Exploring the Night Sky: The Equinox Astronomy Guide for Beginners
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Exploring the Night Sky: The Equinox Astronomy Guide for Beginners

by Terence Dickinson, John Bianchi
     
 

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Exploring the Night Sky is aimed at novice star gazers anxious to expand their astronomical repertoire beyond the Big and Little Dippers. Dickinson has designed a superb introduction to astronomy that is clear, concise, beautifully illustrated, and very "user friendly" no matter what the child's age.

Overview

Exploring the Night Sky is aimed at novice star gazers anxious to expand their astronomical repertoire beyond the Big and Little Dippers. Dickinson has designed a superb introduction to astronomy that is clear, concise, beautifully illustrated, and very "user friendly" no matter what the child's age.

Editorial Reviews

Home Education Magazine - Rebecca Rupp
[A] great star-spotting reference.
Belleville Intelligencer - Wendy Rayson-Kerr
Well-illustrated, this book will help you recognize more than just the big dipper while stargazing.
School Library Journal
Gr 4-6 ``If starships are ever developed, there will be no shortage of destinations.'' With clarity and enthusiasm, Dickinson presents a look at the high frontier, combining a ``universe in 40 jumps'' sort of tourtaking readers from the Moon (1.3 light-seconds) to the galactic field in general (300 million light-years)with a quick spin about the solar system, adding season-by-season charts of the salient planets, stars, and constellations visible from North America. Dozens of color paintings and some photographs accompany the text, and there is a page of advice on choosing and using binoculars and telescopes. The information is readily available elsewhere, but not so engagingly presented. Thus this is a good additional purchase for heavily-used astronomy collections. John Peters, New York Public Library

Product Details

ISBN-13:
9780920656662
Publisher:
Firefly Books, Limited
Publication date:
02/01/1987
Series:
Equinox Children's Science Book Series
Pages:
72
Sales rank:
440,766
Product dimensions:
8.25(w) x 8.25(h) x 0.12(d)
Lexile:
1000L (what's this?)
Age Range:
10 - 18 Years

Related Subjects

Read an Excerpt

Introduction:

The starry night sky has intrigued humans for thousands of years. To our ancestors, the stars and planets were mysterious lights in the darkness above. They could only guess about what was really out there. Gradually, over the centuries, astronomers began to understand what they were seeing. Today, we know the universe contains more galaxies than there are people on Earth. And each galaxy has as many stars as there are grains of sand in an overflowing wheelbarrow. Some of the stars are so enormous that it would take years for spacecraft just to get from one side to the other. Some are no wider than a small city. Our sun is about midway between these extremes.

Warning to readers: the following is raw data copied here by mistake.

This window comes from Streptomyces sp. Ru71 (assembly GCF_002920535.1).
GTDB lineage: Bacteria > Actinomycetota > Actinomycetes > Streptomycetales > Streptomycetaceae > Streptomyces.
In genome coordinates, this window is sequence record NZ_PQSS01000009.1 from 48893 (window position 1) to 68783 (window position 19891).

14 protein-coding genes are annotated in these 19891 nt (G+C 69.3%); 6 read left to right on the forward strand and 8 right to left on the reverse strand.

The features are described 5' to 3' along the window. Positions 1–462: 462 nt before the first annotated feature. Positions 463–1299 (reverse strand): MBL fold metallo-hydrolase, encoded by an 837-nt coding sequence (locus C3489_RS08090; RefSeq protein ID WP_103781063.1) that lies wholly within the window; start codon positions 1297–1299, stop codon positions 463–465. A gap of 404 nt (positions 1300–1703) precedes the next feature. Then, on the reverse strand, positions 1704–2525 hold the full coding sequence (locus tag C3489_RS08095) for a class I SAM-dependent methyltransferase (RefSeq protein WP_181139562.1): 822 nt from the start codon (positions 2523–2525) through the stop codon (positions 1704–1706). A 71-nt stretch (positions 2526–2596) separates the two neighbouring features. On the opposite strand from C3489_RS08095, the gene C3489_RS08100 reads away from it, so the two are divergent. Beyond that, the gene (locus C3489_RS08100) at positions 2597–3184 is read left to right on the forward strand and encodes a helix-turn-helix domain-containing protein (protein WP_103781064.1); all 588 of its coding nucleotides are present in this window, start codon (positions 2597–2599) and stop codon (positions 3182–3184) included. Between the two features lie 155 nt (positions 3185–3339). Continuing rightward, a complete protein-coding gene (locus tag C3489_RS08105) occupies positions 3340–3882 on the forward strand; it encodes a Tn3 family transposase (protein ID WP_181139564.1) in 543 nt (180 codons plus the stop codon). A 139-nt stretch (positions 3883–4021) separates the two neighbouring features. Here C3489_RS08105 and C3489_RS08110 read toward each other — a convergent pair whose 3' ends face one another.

The sun is a star still in its youth. Stars do not exist forever. Like people, they are born and they die. Astronomers have gathered evidence that the entire universe has not existed forever either. About 15 billion years ago, a majestic explosion called the Big Bang created and expanding bubble of energy. After millions of years, the bubble cooled into gas. Galaxies then began to form from the gas. Later, stars were born within the galaxies. On of those stars was the sun. Astronomers think the sun was born 4 1/2 billion years ago. Earth and the other planets in the solar system were formed along with the sun from leftover material.

That's the big picture, but there are lots of details to be filled in. This book is divided into three sections. The first, a 10-step voyage from the Earth's vicinity to the distant reaches of the universe, sets the stage for part two, "Alien Vistas," a sequence of 10 close-up looks at some of the most interesting objects mentioned in the first section. The final segment is a guide to viewing the night sky, which will enable you to go outside on any clear night of the year and identify celestial objects. Use the glossary at the back of the book for explanations of unfamiliar terms and for pronunciations.

Meet the Author

Terence Dickinson is a prolific science writer specializing in astronomy. More than one million copies of his books are in print. He is the recipient of many national and international science awards, including the New York Academy of Sciences Book of the Year Award and the Royal Canadian Institute's Sandford Fleming Medal. He live near Kingston, Ontario. Dickinson's new edition of Nightwatch has already sold over 75,000 copies.

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